BRIEF DESCRIPTION OF THE INVENTION

The invention provides a pricing model and mechanism, termed the “Value Sharing Model”, that guides the provider and customer at arriving at a mutually agreeable pricing for particularly identified goods and/or services (hereinafter the “offering”). The Value Sharing Model is based upon a concept of sharing the savings and other economic benefits resulting from the customer's use of the provider's offering.

Under the method of the invention, the provider and customer will first establish a Value Model. The Value Model is a set of equations, both linear and non-linear. Each equation is designed to estimate the value to a buyer of a specific benefit achievable from use of the provider's offering. The Value Model sets forth various aspects of the buyer's business and assigns time and number values for these components in the form of input information (e.g. monetary values) as it relates to the savings and other economic benefits to be computed by the customer implementing the provider's offering (the “program”.) The provider and customer will preferably work together over time to identify the various areas of the customer's business where the goods/services can provide economic benefit, and will together preferably assign values to each component that will determine the Value Model. Savings in each applicable area of the customer's business realized as a result of following the program will be determined, on a per unit savings and/or on an annualized company wide basis. The input, updating, model and calculation of the Value Model will preferably incorporate a computer and data processing system.

Next, the Value Share will be determined. The Value Share is the calculation that determines the price of the goods and services in excess of the market-determined price for each and every commodity product and/or service charged by the provider to the customer. The Value Share preferably depends upon three factors, namely: (1) the level of customer's business activity; (2) the percentage of customer's particular products and services provided by the provider; and (3) the percentage of roll out of the program.

As with the calculation of the Value Model, the method of the invention will utilize a computer and data processing system to allow convenient entry of data and processing of data.

In one preferred embodiment of the invention, the Value Share for a given month in a current Interval can be calculated using the following formula:

VS P+i=(VS P /BAM P)(BAM P+i /PT P+i)(RPT P+i)

Where:

P=the immediately past Interval;

P+i=a given calendar month in the current Interval;

VSP=a predetermined percentage of the Value Share calculated for P (VSP will be estimated for the first Interval);

VSP+i=Value Share for P+i;

BAMP=Business Activity Measure for P;

BAMP+i=Business Activity Measure for P+i;

PTP+i=Percentage of customer's total particular products and service needs obtained from provider in a given calendar month in the current Interval; and

RPTP+i=Percentage of completion of program for the customer.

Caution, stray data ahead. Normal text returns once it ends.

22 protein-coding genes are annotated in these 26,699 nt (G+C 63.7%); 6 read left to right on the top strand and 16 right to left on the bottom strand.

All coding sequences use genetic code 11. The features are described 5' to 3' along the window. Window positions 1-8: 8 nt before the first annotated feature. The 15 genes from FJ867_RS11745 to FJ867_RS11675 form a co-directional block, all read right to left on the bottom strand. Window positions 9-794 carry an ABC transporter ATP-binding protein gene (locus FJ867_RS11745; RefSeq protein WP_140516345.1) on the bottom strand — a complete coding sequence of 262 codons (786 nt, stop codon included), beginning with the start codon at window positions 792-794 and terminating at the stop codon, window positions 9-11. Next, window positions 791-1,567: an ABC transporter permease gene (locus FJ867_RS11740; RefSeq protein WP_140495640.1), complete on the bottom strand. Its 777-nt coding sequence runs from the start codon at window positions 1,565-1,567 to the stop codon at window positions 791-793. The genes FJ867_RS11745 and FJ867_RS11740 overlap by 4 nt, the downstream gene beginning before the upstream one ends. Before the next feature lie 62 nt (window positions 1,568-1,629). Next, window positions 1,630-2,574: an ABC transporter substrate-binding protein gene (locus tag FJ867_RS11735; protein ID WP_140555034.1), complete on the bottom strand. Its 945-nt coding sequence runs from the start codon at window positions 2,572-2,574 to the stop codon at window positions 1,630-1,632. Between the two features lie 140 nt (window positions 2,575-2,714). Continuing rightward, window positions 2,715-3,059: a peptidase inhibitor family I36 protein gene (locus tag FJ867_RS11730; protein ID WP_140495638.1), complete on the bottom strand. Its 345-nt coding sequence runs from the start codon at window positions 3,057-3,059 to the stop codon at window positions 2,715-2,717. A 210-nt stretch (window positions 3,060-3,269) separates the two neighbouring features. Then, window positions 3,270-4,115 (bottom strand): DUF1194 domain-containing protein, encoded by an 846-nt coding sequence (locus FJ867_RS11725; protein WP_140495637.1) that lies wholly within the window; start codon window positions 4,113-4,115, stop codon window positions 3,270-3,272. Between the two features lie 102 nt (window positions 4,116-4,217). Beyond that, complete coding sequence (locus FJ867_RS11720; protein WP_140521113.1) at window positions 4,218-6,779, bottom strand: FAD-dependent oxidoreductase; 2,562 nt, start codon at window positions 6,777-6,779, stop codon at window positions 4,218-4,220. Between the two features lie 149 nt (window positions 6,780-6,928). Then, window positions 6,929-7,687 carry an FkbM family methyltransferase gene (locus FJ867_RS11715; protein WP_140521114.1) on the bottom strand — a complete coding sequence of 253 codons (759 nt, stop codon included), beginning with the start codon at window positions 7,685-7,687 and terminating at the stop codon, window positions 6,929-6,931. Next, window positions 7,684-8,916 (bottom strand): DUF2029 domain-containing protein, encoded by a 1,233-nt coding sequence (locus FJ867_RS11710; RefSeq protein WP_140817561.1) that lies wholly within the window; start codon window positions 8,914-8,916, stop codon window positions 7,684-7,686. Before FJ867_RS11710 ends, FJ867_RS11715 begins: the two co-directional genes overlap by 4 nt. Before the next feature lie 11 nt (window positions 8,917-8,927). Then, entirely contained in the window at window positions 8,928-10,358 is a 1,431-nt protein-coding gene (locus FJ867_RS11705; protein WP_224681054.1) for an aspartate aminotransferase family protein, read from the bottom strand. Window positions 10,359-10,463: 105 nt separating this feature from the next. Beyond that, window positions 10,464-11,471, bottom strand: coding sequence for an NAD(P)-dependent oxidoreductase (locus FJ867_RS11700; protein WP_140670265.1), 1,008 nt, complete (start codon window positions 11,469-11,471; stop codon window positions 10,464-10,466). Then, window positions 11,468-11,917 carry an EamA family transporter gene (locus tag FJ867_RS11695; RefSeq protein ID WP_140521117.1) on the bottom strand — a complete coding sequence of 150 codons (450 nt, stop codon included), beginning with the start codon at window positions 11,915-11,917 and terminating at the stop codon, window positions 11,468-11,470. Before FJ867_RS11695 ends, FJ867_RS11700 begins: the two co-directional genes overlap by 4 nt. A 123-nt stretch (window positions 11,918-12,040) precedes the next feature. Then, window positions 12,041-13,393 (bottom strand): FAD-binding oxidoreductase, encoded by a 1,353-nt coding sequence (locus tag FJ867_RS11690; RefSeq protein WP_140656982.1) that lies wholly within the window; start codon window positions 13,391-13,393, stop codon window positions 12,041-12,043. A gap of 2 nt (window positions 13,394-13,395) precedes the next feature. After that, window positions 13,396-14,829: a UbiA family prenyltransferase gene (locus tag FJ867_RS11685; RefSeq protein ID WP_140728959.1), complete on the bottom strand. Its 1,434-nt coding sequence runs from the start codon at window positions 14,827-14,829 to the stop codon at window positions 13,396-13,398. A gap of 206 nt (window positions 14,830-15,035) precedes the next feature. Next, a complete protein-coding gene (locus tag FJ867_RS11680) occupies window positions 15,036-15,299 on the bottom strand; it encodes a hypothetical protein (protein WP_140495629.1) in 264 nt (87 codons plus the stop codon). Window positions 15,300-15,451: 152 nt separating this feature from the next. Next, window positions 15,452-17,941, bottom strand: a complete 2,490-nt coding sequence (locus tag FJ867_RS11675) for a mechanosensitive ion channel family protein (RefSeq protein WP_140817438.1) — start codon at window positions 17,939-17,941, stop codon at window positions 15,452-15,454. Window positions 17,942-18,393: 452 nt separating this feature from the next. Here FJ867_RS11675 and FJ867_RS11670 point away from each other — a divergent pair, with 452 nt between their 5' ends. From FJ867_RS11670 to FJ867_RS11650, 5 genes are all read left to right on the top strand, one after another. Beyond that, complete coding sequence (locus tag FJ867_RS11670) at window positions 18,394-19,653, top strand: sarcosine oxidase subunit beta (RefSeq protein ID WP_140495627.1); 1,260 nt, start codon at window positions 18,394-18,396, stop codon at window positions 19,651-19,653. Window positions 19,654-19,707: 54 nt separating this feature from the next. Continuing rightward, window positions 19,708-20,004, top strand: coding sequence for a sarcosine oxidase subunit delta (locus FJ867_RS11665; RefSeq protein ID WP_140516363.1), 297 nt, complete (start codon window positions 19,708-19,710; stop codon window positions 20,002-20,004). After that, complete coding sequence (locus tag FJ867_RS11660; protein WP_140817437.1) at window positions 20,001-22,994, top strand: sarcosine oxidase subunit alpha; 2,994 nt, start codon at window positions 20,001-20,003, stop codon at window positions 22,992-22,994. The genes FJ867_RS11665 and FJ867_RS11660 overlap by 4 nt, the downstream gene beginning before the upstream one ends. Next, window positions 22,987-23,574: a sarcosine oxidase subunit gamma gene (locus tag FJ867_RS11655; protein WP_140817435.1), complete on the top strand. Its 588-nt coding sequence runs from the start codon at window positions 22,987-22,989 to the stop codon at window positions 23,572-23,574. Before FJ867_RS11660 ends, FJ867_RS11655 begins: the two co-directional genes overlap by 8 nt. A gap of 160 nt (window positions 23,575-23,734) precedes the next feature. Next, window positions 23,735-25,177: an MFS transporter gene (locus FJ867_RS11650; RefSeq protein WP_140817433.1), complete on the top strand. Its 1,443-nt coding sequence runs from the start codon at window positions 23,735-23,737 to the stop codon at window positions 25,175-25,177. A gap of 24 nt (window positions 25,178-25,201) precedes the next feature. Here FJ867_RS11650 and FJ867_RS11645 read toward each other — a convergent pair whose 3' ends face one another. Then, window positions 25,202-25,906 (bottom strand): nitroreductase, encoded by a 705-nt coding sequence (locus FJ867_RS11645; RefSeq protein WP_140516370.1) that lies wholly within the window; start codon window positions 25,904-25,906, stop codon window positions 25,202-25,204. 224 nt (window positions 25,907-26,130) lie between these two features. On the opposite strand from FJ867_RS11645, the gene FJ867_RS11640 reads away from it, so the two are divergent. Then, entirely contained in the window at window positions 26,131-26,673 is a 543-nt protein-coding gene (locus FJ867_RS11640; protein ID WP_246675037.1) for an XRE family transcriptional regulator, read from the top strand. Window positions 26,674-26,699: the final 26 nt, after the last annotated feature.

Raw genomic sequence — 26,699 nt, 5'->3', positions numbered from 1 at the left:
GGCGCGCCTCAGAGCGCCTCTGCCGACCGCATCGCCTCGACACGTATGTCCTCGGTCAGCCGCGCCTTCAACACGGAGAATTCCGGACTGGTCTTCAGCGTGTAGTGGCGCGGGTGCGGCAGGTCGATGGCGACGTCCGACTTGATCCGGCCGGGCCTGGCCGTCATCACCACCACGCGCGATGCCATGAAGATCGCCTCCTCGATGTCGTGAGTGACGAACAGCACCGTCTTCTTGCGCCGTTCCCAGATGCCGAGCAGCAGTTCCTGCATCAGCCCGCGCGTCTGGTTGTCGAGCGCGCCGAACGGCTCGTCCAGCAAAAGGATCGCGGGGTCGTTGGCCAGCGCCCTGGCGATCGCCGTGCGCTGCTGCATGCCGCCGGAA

The BAM will be defined for a customer's particular business, and will preferably be a collaborative effort between the customer and the provider, or some third party facilitator.

The provider and customer will jointly determine the Interval to be used to analyze the Value Model and the Value Share. The Interval will typically be one year, but can be a shorter or longer period of time. A new Interval starts immediately upon expiration of a previous Interval. The Interval may be adjusted from time to time as required by the provider and customer.

After the expiration of each Interval, the provider and customer can mutually agree on a readjustment of the Value Share to reflect the then current estimates of the actual value of the offering to the customer for the just completed Interval. The applicable formula set forth above can be recalculated using the actual results for the determinants of the value to customer for the completed Interval (“Adjusted Value Share”). The amount by which the Adjusted Value Share is greater or lesser than the Value Share can be paid, debited or credited by the provider or customer, whichever is the case, to the other party. For added fairness, an independent consultant can do the Value Share calculation. These calculations can be handled well by a computer system.

The invention thus provides method for determining the pricing at which a provider provides an offering of particular goods and services to a customer, comprising the steps of:

identifying at least one area of the customer's business in which the provider's offering will create economic benefits for the customer;

assigning money values to each and every known economic benefit in the at least one area of the customer's business in which use of the provider's offering will create economic benefits for the customer;

compiling the money values into an initial value share, preferably in a computer system; and

mathematically determining which portion of the initial value will comprise that segment of the price at which the provider will provide the offering to the customer in excess of any and all market prices for commodities (undifferentiated products or services) included in the offering.

Also, based on new information collected by the provider, the customer, the provider and customer in combination, or an independent third party, the Value Model is continually improved by way of: